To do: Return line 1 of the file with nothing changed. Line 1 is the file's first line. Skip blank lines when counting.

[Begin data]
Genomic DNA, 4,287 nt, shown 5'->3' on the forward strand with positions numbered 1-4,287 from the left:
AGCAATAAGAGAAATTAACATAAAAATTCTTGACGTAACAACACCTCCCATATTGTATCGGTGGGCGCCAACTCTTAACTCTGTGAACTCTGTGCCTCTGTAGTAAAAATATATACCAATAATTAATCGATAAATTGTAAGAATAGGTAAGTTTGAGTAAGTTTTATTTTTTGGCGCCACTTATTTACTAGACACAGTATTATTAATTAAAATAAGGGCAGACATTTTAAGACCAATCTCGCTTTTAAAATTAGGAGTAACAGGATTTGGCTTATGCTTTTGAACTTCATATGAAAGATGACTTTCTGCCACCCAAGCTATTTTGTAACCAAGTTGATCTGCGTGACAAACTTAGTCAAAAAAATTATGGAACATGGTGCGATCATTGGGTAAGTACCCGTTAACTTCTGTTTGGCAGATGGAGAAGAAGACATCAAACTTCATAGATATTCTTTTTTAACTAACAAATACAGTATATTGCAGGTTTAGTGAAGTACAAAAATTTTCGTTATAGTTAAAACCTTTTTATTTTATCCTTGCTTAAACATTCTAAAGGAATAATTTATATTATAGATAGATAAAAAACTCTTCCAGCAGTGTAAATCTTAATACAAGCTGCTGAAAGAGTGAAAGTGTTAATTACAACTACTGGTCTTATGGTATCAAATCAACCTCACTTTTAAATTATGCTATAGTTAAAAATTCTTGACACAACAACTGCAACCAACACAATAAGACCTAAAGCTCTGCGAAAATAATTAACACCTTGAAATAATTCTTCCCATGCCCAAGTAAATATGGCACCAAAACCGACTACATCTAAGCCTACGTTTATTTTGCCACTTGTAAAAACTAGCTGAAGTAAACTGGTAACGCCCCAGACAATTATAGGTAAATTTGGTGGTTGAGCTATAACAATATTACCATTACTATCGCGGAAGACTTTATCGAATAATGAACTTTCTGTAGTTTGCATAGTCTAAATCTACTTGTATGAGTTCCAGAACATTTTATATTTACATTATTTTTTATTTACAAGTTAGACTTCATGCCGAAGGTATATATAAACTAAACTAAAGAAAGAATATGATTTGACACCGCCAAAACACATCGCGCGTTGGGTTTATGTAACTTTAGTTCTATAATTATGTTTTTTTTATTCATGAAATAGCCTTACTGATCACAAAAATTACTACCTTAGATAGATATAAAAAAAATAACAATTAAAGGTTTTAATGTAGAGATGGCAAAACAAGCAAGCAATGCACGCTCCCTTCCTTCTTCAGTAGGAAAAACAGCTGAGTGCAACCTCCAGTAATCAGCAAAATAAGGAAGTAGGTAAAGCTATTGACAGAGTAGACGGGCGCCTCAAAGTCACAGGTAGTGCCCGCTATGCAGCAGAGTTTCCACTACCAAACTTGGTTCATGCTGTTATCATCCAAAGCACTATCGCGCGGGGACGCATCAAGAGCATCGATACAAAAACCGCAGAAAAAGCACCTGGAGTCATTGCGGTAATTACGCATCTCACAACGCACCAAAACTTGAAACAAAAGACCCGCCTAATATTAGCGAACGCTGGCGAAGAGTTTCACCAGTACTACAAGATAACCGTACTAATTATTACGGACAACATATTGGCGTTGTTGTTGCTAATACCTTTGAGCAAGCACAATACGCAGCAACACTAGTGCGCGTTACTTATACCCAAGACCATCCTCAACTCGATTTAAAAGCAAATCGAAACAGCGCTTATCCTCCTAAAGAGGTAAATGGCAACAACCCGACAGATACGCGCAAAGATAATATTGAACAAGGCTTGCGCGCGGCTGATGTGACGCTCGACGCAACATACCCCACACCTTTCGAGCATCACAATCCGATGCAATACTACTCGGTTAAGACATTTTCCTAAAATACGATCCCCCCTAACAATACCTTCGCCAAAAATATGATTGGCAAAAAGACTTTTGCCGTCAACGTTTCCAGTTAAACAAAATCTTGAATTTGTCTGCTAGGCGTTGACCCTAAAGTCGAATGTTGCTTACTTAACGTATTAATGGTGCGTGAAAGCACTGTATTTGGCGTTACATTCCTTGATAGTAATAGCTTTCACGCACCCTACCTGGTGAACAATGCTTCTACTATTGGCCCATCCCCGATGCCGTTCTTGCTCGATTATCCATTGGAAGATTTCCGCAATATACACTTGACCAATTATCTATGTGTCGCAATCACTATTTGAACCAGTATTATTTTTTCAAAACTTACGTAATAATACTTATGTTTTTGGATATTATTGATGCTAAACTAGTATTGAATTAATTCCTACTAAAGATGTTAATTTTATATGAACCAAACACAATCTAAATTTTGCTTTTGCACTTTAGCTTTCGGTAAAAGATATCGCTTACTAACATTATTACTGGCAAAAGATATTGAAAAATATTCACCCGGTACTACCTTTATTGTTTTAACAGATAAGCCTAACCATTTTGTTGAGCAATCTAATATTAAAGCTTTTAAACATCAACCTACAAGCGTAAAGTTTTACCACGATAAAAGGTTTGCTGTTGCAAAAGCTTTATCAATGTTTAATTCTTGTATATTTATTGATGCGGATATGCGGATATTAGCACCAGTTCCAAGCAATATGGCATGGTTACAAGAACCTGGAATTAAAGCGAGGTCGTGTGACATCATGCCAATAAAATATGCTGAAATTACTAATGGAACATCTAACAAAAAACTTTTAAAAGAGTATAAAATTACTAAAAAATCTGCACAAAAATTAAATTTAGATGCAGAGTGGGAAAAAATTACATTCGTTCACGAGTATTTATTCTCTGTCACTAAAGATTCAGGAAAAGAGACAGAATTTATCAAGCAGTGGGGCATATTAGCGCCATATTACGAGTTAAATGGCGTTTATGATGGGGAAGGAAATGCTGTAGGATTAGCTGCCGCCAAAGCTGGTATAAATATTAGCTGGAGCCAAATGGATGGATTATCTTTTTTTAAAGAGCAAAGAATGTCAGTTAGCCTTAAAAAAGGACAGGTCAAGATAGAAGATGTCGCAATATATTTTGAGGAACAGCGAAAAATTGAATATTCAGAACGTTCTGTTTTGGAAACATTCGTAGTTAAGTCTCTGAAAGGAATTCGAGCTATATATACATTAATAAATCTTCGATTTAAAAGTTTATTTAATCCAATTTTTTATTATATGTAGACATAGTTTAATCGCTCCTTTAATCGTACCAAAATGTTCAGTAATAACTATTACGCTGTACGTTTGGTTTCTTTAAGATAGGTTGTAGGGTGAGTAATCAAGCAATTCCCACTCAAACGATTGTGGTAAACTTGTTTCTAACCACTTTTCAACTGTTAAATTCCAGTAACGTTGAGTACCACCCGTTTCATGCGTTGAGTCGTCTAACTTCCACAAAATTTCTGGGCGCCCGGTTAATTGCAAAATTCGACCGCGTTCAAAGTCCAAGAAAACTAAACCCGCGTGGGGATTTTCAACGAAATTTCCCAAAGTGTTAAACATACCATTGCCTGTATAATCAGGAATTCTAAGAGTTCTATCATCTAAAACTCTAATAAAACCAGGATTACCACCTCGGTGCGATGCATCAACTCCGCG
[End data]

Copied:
Genomic DNA, 4,287 nt, shown 5'->3' on the forward strand with positions numbered 1-4,287 from the left: